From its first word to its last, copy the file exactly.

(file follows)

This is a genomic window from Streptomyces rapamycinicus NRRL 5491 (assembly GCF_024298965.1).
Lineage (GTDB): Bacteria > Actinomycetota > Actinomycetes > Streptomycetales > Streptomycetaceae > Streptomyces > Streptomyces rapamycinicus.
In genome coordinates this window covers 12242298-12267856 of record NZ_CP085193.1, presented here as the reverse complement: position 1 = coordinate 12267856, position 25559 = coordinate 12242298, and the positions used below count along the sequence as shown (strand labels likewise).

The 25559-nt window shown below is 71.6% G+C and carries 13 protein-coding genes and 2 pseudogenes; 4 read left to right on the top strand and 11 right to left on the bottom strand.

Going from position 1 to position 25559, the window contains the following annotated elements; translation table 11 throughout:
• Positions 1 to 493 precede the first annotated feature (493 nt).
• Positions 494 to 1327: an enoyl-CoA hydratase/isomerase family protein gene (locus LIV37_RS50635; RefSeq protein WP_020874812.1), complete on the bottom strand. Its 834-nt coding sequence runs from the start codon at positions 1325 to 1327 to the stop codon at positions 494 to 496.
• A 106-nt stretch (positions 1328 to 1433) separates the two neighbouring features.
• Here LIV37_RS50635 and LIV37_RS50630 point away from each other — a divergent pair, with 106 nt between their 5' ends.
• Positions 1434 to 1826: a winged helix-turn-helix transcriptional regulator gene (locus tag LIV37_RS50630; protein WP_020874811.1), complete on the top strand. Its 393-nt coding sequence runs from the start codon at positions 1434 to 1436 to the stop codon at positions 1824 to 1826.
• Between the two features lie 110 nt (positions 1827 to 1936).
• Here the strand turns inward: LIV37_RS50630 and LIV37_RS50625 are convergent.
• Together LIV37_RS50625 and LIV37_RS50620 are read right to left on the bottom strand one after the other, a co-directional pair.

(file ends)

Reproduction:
This is a genomic window from Streptomyces rapamycinicus NRRL 5491 (assembly GCF_024298965.1).
Lineage (GTDB): Bacteria > Actinomycetota > Actinomycetes > Streptomycetales > Streptomycetaceae > Streptomyces > Streptomyces rapamycinicus.
In genome coordinates this window covers 12242298-12267856 of record NZ_CP085193.1, presented here as the reverse complement: position 1 = coordinate 12267856, position 25559 = coordinate 12242298, and the positions used below count along the sequence as shown (strand labels likewise).

The 25559-nt window shown below is 71.6% G+C and carries 13 protein-coding genes and 2 pseudogenes; 4 read left to right on the top strand and 11 right to left on the bottom strand.

Going from position 1 to position 25559, the window contains the following annotated elements; translation table 11 throughout:
• Positions 1 to 493 precede the first annotated feature (493 nt).
• Positions 494 to 1327: an enoyl-CoA hydratase/isomerase family protein gene (locus LIV37_RS50635; RefSeq protein WP_020874812.1), complete on the bottom strand. Its 834-nt coding sequence runs from the start codon at positions 1325 to 1327 to the stop codon at positions 494 to 496.
• A 106-nt stretch (positions 1328 to 1433) separates the two neighbouring features.
• Here LIV37_RS50635 and LIV37_RS50630 point away from each other — a divergent pair, with 106 nt between their 5' ends.
• Positions 1434 to 1826: a winged helix-turn-helix transcriptional regulator gene (locus tag LIV37_RS50630; protein WP_020874811.1), complete on the top strand. Its 393-nt coding sequence runs from the start codon at positions 1434 to 1436 to the stop codon at positions 1824 to 1826.
• Between the two features lie 110 nt (positions 1827 to 1936).
• Here the strand turns inward: LIV37_RS50630 and LIV37_RS50625 are convergent.
• Together LIV37_RS50625 and LIV37_RS50620 are read right to left on the bottom strand one after the other, a co-directional pair.